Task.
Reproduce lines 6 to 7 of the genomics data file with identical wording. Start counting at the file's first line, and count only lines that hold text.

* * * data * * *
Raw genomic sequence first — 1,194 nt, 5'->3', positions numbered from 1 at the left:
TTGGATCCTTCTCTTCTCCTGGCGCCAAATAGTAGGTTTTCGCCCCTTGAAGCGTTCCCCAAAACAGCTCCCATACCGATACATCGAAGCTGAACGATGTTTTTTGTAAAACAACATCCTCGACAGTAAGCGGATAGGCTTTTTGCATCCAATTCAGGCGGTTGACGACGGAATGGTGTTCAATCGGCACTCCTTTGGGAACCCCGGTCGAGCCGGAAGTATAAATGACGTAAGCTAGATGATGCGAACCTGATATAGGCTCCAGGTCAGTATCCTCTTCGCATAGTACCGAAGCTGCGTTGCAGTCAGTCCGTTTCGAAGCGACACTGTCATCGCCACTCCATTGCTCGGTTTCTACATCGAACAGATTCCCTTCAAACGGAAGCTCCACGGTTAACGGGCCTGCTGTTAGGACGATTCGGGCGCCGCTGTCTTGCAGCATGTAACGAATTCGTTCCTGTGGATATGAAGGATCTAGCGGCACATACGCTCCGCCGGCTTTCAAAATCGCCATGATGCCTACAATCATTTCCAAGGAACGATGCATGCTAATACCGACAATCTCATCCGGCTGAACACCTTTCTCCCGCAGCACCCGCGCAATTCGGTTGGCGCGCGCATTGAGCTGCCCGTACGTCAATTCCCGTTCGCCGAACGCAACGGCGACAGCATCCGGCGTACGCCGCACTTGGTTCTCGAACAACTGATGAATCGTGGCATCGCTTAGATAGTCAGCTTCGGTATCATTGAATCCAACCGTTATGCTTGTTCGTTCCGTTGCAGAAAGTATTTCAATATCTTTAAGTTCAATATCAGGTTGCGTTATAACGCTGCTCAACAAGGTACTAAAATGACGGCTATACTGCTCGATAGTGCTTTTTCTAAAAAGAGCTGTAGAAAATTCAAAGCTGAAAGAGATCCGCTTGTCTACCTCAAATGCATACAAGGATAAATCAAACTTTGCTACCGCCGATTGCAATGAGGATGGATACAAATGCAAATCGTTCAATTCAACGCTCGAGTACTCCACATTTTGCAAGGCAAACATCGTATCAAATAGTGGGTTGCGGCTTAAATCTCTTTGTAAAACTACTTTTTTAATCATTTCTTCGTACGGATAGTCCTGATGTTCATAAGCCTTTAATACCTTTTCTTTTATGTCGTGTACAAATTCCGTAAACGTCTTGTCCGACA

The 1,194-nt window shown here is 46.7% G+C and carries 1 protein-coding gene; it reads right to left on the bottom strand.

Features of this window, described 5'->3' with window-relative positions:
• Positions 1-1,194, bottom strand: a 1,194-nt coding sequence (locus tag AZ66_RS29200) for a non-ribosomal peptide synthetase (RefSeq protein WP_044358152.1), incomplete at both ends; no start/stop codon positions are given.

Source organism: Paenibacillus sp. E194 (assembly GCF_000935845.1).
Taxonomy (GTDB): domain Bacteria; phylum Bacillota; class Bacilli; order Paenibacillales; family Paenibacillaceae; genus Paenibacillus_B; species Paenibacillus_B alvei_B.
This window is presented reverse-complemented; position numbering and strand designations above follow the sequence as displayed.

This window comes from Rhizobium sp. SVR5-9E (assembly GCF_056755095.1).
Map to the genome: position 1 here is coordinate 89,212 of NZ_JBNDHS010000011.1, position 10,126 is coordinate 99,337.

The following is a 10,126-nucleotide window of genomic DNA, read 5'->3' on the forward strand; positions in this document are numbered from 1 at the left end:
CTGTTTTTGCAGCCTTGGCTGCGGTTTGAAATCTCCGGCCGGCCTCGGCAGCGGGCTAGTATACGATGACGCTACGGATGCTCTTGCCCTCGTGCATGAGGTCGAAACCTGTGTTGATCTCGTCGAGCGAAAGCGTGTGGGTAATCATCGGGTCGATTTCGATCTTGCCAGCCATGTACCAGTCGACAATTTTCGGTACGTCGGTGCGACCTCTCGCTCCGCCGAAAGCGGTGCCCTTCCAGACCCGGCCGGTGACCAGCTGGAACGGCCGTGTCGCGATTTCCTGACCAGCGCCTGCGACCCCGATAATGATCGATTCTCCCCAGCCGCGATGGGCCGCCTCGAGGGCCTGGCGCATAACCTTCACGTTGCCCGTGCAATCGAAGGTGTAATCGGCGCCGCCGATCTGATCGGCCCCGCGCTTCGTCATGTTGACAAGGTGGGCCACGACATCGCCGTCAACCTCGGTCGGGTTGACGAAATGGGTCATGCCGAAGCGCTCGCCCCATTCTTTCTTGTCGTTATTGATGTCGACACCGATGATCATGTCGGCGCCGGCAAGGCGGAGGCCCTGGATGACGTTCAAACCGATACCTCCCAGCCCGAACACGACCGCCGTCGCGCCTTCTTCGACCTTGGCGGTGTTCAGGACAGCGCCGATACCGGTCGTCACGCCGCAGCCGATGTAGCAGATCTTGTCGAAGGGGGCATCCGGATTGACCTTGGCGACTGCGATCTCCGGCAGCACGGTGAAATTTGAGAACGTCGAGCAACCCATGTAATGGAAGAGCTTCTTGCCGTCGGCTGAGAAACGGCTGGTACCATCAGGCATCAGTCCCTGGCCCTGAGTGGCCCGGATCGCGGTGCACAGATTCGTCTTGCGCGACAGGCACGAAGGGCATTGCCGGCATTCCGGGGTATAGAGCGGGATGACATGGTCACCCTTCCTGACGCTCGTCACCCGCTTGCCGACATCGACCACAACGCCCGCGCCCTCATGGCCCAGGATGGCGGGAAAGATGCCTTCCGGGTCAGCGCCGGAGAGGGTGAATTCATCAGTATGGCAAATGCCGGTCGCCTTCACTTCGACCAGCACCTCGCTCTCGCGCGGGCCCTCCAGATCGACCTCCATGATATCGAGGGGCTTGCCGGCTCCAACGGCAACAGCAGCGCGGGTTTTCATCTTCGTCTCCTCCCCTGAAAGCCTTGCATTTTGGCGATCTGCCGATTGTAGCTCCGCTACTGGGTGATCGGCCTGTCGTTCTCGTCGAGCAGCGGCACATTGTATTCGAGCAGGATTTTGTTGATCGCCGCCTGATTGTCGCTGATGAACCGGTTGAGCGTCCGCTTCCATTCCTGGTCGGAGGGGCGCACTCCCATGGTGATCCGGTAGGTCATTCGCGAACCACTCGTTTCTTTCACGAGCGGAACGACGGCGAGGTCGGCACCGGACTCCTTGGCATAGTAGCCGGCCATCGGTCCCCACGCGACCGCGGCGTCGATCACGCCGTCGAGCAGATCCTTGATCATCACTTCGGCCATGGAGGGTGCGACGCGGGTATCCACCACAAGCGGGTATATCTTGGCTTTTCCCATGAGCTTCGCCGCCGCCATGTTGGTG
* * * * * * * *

Source organism: Paenibacillus sp. E194 (assembly GCF_000935845.1).
Taxonomy (GTDB): domain Bacteria; phylum Bacillota; class Bacilli; order Paenibacillales; family Paenibacillaceae; genus Paenibacillus_B; species Paenibacillus_B alvei_B.